A very rough guide complete with sketches about how I personally draw fawnlings, and a little bit more about the mechanics of them and how they work. I've also included some drawing tips if you get stuck.
Disclaimer: I have avoided making a decisive chart of characteristics for some time now as I fully recognize my fawnlings are drawn in my own style, they're stylized and they're supposed to be. They're fantastical creatures, and were meant to be represented as such by the artists who draw them in their own creative style, however here are a few notes that will hopefully aid in understanding how they work.
- Normally I don't like circles to draw heads, however because fawnlings have a much shorter muzzle than horses do, it works for placement and jaw shape.
- Their heads are quite small comparative to their bodies, generally with a concave profile and tapering size (the nose is the smallest point).
- Aside from large eyes and a deer nose, they also have scent glands on their cheeks like deer do.
- I tend to use sweeping lines and ovals to map out my ears, but their shape can vary greatly from long to short, fat to thin, pointed to round.
- Unlike horse ears, they tend to be larger (larger even than deer ears) though this too varies. Also unlike horse ears, they taper to a much smaller join, and are highly dexterous.
- This trait is a real mix of horse and deer characteristics, however it is important to observe its anatomical construction is very much horse-ish. My inspiration for these tends to be Bambi style necks, and there's a very good reason for this. Deer have necks that are set much lower on the chest than horses and tends to slope down again before going up, reflecting the generally very, very downhill build of your average deer. The effect is similar to that of a ewe-necked horse - it looks unbalanced with the fawnling's longer, horse-like necks and generally looks ungainly and unattractive. Instead, their necks resemble a horse far more in that they are set higher on the chest and slope directly upward from the withers; much like Bambi-style deer who cheerfully ignore the less-attractive deer neck for the sake of a more noble artistic representation.
- Necks are also a very good indicator of body type on a fawnling; much like deer they store a lot of their bulk (fat) on their necks, in both males and females (unlike deer). Though the contrast is more apparent in stags who also have more muscle and testosterone to fuel a cresty neck, as a general rule their neck sets are actually quite arabian and fine in the lighter builds, with clean throat latches and straighter lines. As the body types progress to the heavier builds, and more mass is added to the neck, there is also more fat giving a puffed out appearance on the underside of the neck similar to a deer. All types medium-heavy and above will have a quite pronounced neck of this type, and very thick, with mediums resembling a thicker horse neck. Light types tend to have long, willowy necks with little fat.The length also tends to resemble horses, however not in relation to head to neck ratio, with does typically having longer necks than stags who need stouter necks to withstand forceful impact during rut. Light type stags who fight during rut can be paralyzed or killed if their necks are too long or thin, effectively helping to breed out this trait.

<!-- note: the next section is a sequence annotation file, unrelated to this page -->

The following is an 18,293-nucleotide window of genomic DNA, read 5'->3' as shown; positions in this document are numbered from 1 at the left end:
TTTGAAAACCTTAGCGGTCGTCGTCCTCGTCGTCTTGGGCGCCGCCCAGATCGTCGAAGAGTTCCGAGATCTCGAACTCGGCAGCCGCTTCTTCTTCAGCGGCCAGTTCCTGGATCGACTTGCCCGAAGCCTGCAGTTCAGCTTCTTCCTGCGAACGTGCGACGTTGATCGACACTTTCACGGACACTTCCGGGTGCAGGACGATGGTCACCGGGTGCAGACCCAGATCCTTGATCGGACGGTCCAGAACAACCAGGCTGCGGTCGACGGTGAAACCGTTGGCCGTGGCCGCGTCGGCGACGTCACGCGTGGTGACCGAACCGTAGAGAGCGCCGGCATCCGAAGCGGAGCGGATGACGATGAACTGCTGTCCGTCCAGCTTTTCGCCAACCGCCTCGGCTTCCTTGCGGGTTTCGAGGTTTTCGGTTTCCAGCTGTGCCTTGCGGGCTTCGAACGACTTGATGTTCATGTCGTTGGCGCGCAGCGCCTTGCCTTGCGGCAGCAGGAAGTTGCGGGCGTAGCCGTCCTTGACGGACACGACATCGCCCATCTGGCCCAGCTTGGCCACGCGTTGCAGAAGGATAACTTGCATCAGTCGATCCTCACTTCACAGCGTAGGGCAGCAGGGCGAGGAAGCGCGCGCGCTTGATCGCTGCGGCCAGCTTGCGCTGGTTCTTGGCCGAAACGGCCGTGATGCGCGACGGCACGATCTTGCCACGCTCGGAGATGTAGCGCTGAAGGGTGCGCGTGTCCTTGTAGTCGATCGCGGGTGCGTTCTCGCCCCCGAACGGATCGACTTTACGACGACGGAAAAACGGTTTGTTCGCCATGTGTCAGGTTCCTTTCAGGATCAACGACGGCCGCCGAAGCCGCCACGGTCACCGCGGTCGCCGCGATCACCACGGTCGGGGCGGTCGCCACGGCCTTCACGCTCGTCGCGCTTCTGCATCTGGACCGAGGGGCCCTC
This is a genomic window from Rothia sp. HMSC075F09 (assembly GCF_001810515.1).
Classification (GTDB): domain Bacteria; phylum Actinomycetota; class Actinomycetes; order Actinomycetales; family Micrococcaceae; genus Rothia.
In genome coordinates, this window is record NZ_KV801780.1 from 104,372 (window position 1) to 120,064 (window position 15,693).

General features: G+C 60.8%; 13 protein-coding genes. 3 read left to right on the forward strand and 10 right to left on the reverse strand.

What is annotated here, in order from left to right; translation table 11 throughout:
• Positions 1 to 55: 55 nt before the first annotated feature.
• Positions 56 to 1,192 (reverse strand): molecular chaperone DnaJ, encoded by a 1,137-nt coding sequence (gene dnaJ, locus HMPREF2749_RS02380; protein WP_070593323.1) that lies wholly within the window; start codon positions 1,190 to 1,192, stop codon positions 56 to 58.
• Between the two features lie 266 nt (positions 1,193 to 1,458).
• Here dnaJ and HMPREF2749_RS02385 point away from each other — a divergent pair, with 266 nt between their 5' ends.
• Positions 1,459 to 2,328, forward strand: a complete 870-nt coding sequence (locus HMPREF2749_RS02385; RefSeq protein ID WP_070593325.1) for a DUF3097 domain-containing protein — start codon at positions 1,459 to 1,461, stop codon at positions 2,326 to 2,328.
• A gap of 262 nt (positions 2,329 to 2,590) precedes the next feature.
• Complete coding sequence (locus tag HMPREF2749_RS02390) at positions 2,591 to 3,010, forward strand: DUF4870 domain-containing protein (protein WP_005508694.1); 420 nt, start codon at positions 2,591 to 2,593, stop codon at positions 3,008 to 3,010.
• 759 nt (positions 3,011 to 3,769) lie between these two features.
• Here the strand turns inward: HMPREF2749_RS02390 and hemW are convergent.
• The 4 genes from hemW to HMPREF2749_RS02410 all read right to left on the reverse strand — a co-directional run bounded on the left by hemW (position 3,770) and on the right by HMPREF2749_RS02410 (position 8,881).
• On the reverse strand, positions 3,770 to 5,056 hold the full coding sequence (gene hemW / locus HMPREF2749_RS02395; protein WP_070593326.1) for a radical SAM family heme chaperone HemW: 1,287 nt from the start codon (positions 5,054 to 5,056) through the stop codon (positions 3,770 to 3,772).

- This tends to be rather more compact and shorter than your typical horse, and reflects a mostly even or slightly uphill topline. The hock joints on the hind legs and flexible hips allow them to drop their weight and add height to their leaps, which can result in a misleading representation of conformation similar to a horse being parked out at a show.
- Drawing tip: it is easier to make a stag look more masculine by a deeper chest and more angled stomach similar to a Thoroughbred, whereas does more feminine by creating a rounder, more even belly (in relation to the stiffle and elbow).
- As a general rule, females born of the same herd tend to be a full hand or more shorter than their male counterparts, and their heights tend to range around the lower hand of a herd's spectrum.
- Fawnlings have cloven hooves like deer, meaning that unlike horses each hoof has two seperate toes, not one. No where are these two hooves connected to form one singular hoof like a horse and resemble a deer's hoof in most ways.
- They also have dew claws on their hocks, which are residual bony growths made of the same material as the hooves.
- The joints tend to be slimmer than on horses, and the hoof the same width as the fetlock.
- Again, not a horse nose but a deer nose. These tend to be quite small and taper to a point. The mouth is small with a very thin lower jaw.
- Deer do not actually have teeth on their upper jaw, however fawnlings have teeth resembling horses (upper and lower teeth).
- These can grow on males or females, however it is a more common trait in stags where almost all have them.
- Females typically do not grow more than a single prong, however males tend to have theirs split into two or even three prongs from a central point.
- Horns always grow from a central point in the forehead, and are shed each year to regrow larger.